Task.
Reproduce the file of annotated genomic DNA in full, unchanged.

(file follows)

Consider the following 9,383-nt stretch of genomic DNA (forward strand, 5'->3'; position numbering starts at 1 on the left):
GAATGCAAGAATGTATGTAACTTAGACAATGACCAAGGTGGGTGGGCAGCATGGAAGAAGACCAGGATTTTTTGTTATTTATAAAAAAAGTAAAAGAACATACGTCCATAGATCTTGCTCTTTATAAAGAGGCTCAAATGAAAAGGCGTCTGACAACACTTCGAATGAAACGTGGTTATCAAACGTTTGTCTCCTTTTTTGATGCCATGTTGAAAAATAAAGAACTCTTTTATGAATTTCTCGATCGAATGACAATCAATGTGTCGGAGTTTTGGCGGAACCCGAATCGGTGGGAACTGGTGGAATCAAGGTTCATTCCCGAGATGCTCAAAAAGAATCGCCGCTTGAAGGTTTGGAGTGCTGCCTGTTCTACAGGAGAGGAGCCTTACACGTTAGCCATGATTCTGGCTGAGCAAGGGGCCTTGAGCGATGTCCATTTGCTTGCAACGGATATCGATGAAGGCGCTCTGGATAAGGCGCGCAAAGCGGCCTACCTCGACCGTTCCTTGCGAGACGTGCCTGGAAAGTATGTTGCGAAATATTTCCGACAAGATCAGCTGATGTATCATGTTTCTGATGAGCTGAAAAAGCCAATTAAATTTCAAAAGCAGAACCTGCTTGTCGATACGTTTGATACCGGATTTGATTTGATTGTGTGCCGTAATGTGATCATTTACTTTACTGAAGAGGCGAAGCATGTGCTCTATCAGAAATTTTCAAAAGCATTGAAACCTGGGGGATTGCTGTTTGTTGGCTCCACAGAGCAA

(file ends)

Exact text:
Consider the following 9,383-nt stretch of genomic DNA (forward strand, 5'->3'; position numbering starts at 1 on the left):
GAATGCAAGAATGTATGTAACTTAGACAATGACCAAGGTGGGTGGGCAGCATGGAAGAAGACCAGGATTTTTTGTTATTTATAAAAAAAGTAAAAGAACATACGTCCATAGATCTTGCTCTTTATAAAGAGGCTCAAATGAAAAGGCGTCTGACAACACTTCGAATGAAACGTGGTTATCAAACGTTTGTCTCCTTTTTTGATGCCATGTTGAAAAATAAAGAACTCTTTTATGAATTTCTCGATCGAATGACAATCAATGTGTCGGAGTTTTGGCGGAACCCGAATCGGTGGGAACTGGTGGAATCAAGGTTCATTCCCGAGATGCTCAAAAAGAATCGCCGCTTGAAGGTTTGGAGTGCTGCCTGTTCTACAGGAGAGGAGCCTTACACGTTAGCCATGATTCTGGCTGAGCAAGGGGCCTTGAGCGATGTCCATTTGCTTGCAACGGATATCGATGAAGGCGCTCTGGATAAGGCGCGCAAAGCGGCCTACCTCGACCGTTCCTTGCGAGACGTGCCTGGAAAGTATGTTGCGAAATATTTCCGACAAGATCAGCTGATGTATCATGTTTCTGATGAGCTGAAAAAGCCAATTAAATTTCAAAAGCAGAACCTGCTTGTCGATACGTTTGATACCGGATTTGATTTGATTGTGTGCCGTAATGTGATCATTTACTTTACTGAAGAGGCGAAGCATGTGCTCTATCAGAAATTTTCAAAAGCATTGAAACCTGGGGGATTGCTGTTTGTTGGCTCCACAGAGCAA